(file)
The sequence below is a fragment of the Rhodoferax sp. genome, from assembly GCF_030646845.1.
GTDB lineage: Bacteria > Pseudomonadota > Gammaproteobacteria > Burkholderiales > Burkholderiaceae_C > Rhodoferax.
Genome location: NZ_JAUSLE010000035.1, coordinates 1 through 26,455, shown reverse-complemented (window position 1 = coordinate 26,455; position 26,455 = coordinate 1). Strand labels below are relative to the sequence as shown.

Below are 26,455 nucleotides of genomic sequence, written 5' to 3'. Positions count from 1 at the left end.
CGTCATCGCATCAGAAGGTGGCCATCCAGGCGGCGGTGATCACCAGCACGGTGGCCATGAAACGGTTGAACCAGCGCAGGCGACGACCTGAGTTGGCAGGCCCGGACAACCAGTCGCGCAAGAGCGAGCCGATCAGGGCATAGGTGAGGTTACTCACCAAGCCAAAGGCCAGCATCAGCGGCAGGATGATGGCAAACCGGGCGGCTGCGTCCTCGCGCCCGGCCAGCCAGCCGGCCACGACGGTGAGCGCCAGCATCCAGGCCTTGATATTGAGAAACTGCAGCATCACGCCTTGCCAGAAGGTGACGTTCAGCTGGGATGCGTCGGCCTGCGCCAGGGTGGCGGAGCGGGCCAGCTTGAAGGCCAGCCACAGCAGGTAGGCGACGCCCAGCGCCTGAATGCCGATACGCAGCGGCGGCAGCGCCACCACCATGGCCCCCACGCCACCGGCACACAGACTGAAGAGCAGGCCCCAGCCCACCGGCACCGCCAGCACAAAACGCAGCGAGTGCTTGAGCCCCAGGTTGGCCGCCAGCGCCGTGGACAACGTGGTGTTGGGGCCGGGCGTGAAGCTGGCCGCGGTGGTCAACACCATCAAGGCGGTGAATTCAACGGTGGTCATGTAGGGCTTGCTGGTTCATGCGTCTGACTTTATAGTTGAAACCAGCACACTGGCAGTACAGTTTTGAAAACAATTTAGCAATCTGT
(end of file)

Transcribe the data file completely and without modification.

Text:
The sequence below is a fragment of the Rhodoferax sp. genome, from assembly GCF_030646845.1.
GTDB lineage: Bacteria > Pseudomonadota > Gammaproteobacteria > Burkholderiales > Burkholderiaceae_C > Rhodoferax.
Genome location: NZ_JAUSLE010000035.1, coordinates 1 through 26,455, shown reverse-complemented (window position 1 = coordinate 26,455; position 26,455 = coordinate 1). Strand labels below are relative to the sequence as shown.

Below are 26,455 nucleotides of genomic sequence, written 5' to 3'. Positions count from 1 at the left end.
CGTCATCGCATCAGAAGGTGGCCATCCAGGCGGCGGTGATCACCAGCACGGTGGCCATGAAACGGTTGAACCAGCGCAGGCGACGACCTGAGTTGGCAGGCCCGGACAACCAGTCGCGCAAGAGCGAGCCGATCAGGGCATAGGTGAGGTTACTCACCAAGCCAAAGGCCAGCATCAGCGGCAGGATGATGGCAAACCGGGCGGCTGCGTCCTCGCGCCCGGCCAGCCAGCCGGCCACGACGGTGAGCGCCAGCATCCAGGCCTTGATATTGAGAAACTGCAGCATCACGCCTTGCCAGAAGGTGACGTTCAGCTGGGATGCGTCGGCCTGCGCCAGGGTGGCGGAGCGGGCCAGCTTGAAGGCCAGCCACAGCAGGTAGGCGACGCCCAGCGCCTGAATGCCGATACGCAGCGGCGGCAGCGCCACCACCATGGCCCCCACGCCACCGGCACACAGACTGAAGAGCAGGCCCCAGCCCACCGGCACCGCCAGCACAAAACGCAGCGAGTGCTTGAGCCCCAGGTTGGCCGCCAGCGCCGTGGACAACGTGGTGTTGGGGCCGGGCGTGAAGCTGGCCGCGGTGGTCAACACCATCAAGGCGGTGAATTCAACGGTGGTCATGTAGGGCTTGCTGGTTCATGCGTCTGACTTTATAGTTGAAACCAGCACACTGGCAGTACAGTTTTGAAAACAATTTAGCAATCTGT